What mindfulness means to me

So, Mindfulness, what is it? Well, following Lisa Milnor of Shaping Clarity’s course this is my interpretation. Firstly, we often think that the things we think are true. Not so. We do actually have a choice:

  • Believe these thoughts and except their consequences
  • Challenge these thoughts and alter the consequences.
  • Face our thoughts, let them be and see what happens.

Mindfulness is living in the moment, being aware of this moment. It’s all we have. We don’t truly have the past or the present. However, our thoughts can be affected by the past or the future, and that is something we allow to happen. With practice, we can learn to realise that our thoughts are simply that, thoughts. They are not the truth and therefore we do not need to hang on to them. In fact we can turn to them, face them and learn to let them go. Accept them as they are, without judging them or analysing them and instead bring ourselves to the now. A simple way to do this is through our breath. The next breath you are about to take is the only time this breath will be taken, never again. Take a moment now to be with your next 3 breathes now – allowing any thoughts to fade away.


As a hypnotherapist I am fully aware of how powerful our minds are. We are capable of so much yet we can limit ourselves to things being the way they are. As I sometimes explain to my clients, even if you have a thought more than once it doesn’t mean it’s the truth, no more than the first time you thought it. Actually if we want to change what’s going on there are various ways. Mindfulness and Hypnotherapy are two of those ways and they happen to compliment each other well.

Mindfulness is a conscious way of being; we are human beings not human doings, though as Lisa pointed out this can be a more appropriate term a lot of the time. Hypnotherapy, meanwhile, works on the subconscious mind altering unwanted beliefs so they fit with conscious desires and goals. Together they are a wonder. I sometimes recommend Lisa’s courses to clients, when appropriate, a great way to compound and build on the subconscious mind and whatever they have already achieved through hypnotherapy.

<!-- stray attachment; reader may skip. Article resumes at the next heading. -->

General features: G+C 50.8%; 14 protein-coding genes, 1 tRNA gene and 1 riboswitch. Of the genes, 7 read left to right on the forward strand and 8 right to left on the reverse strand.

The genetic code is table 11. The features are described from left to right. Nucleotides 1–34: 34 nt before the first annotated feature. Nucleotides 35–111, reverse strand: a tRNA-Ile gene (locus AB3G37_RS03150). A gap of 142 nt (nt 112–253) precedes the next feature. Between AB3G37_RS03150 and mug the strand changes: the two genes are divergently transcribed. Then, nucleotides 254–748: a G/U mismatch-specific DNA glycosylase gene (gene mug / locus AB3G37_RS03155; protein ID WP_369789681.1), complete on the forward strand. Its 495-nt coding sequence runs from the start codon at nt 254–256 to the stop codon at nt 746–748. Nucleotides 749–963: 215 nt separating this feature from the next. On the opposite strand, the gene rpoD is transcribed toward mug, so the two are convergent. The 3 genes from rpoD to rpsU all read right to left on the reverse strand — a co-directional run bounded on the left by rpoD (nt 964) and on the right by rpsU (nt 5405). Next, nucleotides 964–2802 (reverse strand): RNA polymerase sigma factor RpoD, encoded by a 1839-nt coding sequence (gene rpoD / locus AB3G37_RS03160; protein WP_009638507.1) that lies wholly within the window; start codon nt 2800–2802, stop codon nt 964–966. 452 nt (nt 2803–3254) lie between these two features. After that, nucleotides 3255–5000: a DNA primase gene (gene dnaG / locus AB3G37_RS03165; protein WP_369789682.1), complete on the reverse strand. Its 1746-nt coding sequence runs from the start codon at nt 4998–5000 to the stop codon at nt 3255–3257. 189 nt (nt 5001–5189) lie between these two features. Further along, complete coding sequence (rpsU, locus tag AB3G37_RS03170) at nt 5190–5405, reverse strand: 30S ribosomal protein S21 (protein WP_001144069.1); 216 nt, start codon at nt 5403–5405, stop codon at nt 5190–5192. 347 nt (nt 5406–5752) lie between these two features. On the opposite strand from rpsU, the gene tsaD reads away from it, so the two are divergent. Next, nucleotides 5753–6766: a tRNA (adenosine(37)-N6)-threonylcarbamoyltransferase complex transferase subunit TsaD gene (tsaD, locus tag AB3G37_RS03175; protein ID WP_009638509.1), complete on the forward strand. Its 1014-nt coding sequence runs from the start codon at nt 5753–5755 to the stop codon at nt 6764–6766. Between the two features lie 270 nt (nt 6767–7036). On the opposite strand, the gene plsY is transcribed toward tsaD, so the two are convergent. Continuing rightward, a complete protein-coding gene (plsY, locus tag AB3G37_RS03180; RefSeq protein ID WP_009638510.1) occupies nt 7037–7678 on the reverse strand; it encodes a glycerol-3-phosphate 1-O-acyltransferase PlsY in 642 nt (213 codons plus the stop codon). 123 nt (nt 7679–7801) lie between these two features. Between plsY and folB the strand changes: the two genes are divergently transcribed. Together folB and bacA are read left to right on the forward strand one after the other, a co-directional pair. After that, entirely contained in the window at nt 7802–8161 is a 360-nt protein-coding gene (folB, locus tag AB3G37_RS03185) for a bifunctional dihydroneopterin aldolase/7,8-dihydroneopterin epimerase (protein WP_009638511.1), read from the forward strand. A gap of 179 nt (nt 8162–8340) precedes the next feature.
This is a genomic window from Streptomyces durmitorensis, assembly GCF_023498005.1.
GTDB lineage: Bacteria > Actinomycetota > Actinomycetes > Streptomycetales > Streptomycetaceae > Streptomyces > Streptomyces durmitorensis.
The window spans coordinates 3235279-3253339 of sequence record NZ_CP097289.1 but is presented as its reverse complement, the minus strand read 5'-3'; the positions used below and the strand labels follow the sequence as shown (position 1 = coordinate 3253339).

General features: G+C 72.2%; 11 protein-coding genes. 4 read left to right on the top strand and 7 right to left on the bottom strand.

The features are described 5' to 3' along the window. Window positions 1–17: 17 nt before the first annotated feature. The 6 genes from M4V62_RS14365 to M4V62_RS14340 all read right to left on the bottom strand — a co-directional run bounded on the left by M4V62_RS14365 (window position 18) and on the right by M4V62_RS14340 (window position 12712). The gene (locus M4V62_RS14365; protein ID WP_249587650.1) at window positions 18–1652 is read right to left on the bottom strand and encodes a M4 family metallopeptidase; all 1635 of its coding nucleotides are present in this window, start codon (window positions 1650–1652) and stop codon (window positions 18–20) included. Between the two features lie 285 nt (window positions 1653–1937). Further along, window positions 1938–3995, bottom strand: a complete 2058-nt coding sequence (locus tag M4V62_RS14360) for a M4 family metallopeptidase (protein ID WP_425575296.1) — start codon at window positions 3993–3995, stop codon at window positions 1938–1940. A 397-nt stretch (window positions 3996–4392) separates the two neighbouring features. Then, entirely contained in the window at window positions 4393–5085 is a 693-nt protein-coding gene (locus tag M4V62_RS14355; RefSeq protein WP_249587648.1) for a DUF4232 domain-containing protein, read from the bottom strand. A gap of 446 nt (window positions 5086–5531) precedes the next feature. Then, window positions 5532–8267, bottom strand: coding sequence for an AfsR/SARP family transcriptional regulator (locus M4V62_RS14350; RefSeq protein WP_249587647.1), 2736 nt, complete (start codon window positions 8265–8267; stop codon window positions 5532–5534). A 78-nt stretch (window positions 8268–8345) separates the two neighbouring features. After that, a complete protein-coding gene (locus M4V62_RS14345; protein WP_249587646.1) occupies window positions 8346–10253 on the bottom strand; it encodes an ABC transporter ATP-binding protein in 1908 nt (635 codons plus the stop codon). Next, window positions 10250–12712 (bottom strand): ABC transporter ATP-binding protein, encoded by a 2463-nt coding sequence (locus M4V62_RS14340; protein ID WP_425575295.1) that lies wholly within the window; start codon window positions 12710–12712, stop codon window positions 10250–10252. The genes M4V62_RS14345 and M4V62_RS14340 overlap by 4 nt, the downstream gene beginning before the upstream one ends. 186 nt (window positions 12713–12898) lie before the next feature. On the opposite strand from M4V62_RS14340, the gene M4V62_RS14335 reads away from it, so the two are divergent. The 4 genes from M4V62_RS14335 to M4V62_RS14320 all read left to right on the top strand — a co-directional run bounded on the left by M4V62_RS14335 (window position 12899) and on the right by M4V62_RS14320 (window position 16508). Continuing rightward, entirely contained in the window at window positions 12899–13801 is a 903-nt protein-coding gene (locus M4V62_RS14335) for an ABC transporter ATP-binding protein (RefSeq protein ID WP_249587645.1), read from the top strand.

At the moment I am enjoying the book ‘The Power of Now’ by Eckhartt Toll which describes the link between or subconscious minds and our conscious minds. We hook onto the conscious thoughts about the past or present that have come from our subconscious minds protection instincts. If we can separate ourselves off from these, be the onlooker as it were, we can be in the now. We can disconnect ourselves from our subconscious’ protection that is based on the unknown future and, therefore, it’s made up concerns or thoughts. Equally unrest or fears which are based on the past are not actually relevant here and now. That past is gone.

What I feel I have learnt about mindfulness, or, at least, how I see it, is that it is a conscious mind activity ( or a lack of activity) that enables the art of acceptance. This is done by placing our attention on now, right now, here, now and without judgement or criticism but instead with compassion, care and kindness to ourselves and to others.

I also have discovered the best revelation of all, turning and facing our feelings and thoughts, what is here now, can transform those feelings into something unexpected. I have found on a number of occasions that strong disruptive emotions just fade away once they are looked at face on, accepted without judgement. They are there, so are we. Be here, be with them, where is it, what does it look and feel like; then see what happens.

For more information on Lisa’s courses look for Shaping clarity and Mindfulness in Skipton.